She illuminates the psychological aspect of women that resists power, which is "male" (and therefore carries all the moral baseness inherent thereto). Add to that a resistance to giving up the "moral lightness of being infantilized, the simplicity of having limited choices, the sense of specialness that comes from being treated as a frail exotic". She deconstructs the ways "man as enemy" is self-defeating. She reclaims heterosexual healing, and argues that the roles of pursuer or pursued, possessor or possessed, can be healthy expressions of sexuality - for anyone. She challenges the assumption that men are visual/promiscuous while women are emotional/monogamous, by talking about her college days. She and her female peers made a sport of sex. They greedily related tales of performance and physical endowment, and were often less than faithful. Like men, they had to learn to see the person beneath the sex object. In Hollywood, it's now common for famous actresses to take up with younger (and unfailingly non-ugly) men. Her comments shade toward monogamy being desirable, which runs counter to what science now knows, but that's this book's only real flaw, and you have to have hawk eyes to even notice it.
Wolf talks about her struggles and discomfort with money and fame, and how this touches upon female power illiteracy. I realized how much my own relationship with money parallels the traditional female attitude - just this month, i made a flyer advertising my services that contained the words "pay what you can afford". While my relationship with capitalism has a larger humanist context, the example reminds me of the first time someone told me i had a lot of feminine energy - it's clear she wasn't just blowing smoke up my ass to get me in bed (although some college women do that, apparently). Wolf correctly contends that women need to become comfortable with power if they're to make the complete leap forward which is within our grasp. She argues that powerlust is not alien to women, by examining the behavior of females under the age of five. She calls the "sisterhood" model of feminism insufficient, as women are too diverse and numerous to be united under the umbrella of intimate connection. She outlines ways for women to achieve, hold, and expand their influence in a world of money, votes, and public perception. And the main thrust of this amazing book is that the power is already in women's hands - the only thing that can hold back the dream of equality at this point, is women themselves.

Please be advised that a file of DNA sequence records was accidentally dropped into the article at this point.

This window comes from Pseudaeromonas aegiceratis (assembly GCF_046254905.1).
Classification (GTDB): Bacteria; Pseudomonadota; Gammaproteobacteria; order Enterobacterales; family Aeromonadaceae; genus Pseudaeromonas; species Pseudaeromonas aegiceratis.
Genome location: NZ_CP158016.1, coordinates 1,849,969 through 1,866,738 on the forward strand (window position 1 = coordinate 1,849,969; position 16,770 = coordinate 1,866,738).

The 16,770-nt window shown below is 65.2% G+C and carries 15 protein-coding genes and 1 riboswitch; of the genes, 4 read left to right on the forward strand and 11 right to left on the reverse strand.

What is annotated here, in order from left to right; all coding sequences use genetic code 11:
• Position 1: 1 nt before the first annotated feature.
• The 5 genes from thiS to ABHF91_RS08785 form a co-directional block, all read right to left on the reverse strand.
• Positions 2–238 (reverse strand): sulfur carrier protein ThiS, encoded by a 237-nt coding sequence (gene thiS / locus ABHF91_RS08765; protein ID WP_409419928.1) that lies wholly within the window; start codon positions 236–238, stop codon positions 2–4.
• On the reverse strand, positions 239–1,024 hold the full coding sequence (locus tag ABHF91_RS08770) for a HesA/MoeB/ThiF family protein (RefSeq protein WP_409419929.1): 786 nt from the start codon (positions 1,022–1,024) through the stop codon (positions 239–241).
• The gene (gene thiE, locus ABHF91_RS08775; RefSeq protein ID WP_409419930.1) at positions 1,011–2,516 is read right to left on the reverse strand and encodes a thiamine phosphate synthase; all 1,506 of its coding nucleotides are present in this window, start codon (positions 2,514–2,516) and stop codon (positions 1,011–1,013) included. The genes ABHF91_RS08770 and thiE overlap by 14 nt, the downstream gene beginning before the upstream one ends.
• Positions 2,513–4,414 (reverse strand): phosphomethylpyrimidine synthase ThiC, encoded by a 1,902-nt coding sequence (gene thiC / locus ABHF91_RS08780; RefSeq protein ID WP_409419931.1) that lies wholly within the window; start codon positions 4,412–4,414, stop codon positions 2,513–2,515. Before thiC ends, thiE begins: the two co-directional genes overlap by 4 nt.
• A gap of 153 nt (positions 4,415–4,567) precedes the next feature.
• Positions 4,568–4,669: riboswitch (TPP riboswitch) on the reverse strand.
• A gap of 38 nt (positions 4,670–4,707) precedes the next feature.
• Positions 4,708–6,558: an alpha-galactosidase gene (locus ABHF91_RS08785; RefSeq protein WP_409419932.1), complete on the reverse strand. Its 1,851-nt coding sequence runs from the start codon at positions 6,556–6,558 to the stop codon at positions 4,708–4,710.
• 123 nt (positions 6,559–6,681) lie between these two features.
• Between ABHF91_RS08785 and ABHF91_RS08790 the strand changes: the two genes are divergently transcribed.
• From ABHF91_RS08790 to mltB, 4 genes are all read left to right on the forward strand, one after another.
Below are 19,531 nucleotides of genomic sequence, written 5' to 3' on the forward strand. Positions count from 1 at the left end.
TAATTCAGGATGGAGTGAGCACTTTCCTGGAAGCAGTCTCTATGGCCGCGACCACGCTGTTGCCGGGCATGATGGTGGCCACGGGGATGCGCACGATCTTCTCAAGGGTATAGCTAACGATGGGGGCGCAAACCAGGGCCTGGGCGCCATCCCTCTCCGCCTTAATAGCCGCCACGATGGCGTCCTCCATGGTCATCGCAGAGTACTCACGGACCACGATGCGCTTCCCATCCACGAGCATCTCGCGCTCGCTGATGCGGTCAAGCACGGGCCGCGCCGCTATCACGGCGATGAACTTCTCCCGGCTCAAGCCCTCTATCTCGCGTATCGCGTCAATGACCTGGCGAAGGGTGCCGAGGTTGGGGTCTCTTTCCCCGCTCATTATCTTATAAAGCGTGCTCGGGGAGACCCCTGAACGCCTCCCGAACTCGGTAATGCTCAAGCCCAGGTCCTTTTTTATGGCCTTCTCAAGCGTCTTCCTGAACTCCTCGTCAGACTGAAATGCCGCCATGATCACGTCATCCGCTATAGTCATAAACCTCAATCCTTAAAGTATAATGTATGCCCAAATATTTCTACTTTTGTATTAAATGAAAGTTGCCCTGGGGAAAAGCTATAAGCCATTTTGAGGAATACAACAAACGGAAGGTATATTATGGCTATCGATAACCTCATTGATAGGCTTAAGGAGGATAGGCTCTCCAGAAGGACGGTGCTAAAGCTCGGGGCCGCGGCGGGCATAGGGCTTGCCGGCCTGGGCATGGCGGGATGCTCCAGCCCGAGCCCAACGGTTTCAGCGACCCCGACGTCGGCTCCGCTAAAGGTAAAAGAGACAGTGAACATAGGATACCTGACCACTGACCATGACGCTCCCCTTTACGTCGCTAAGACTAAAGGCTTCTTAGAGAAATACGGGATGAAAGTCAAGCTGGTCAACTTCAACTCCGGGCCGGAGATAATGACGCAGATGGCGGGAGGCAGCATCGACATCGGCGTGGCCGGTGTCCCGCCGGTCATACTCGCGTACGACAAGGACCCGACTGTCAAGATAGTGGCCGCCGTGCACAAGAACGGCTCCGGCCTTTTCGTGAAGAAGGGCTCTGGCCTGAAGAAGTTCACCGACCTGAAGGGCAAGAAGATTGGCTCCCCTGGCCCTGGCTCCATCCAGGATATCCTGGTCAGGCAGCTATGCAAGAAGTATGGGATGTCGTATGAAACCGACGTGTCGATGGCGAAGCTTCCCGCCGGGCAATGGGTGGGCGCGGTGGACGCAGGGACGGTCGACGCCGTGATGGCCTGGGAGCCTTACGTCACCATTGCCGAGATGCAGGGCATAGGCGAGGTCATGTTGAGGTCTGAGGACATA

How deeply did this book move me? I'll now forever dream of feeding Naomi.
To understand that one, you'll have to read the book.

Thursday, November 21, 2013

tyr, teal'c, and worf 2

(Tyr, teal'c, worf, and ronon at a bar. Tyr and worf are passed out.)
TEAL'C:  Your hair is most intriguing, Ronon Dex.
RONON:  Back atcha, baldy.
TEAL'C:  You are not black, Ronon Dex.
RONON:  Screw that, it's a gig...

Wednesday, November 20, 2013

tyr, teal'c, and worf

(tyr, worf, and teal'c sit at a bar)
TYR:  Yes.
WORF:  Yes.
TEAL'C:  Indeed...

Wednesday, November 13, 2013

"Boston Legal"

I'd avoided this one as i understandably avoid most cop, doctor, and lawyer shows. Moreover, i'd seen some of producer david kelley's work (L.A. LAW, ALLY MCBEAL), and hadn't been particularly moved.
Surprise, surprise.
This spinoff of THE PRACTICE, from which james spader, william shatner, rhona mitra, and lake bell land in the Boston firm of Crane, Poole, and Schmidt, finds kelley tweaking the format, injecting loosey goosey silliness while keeping the serious side, and upping the ante by putting issues of profoundest social import on trial. Progressive values come shining through, mostly through the mouthpiece of spader's alan shore. The show crackles with sharp writing and quirky performances. It's also unique in this reviewer's experience, in that a four-star rating system is insufficient. The installation of a fifth star located between "good" and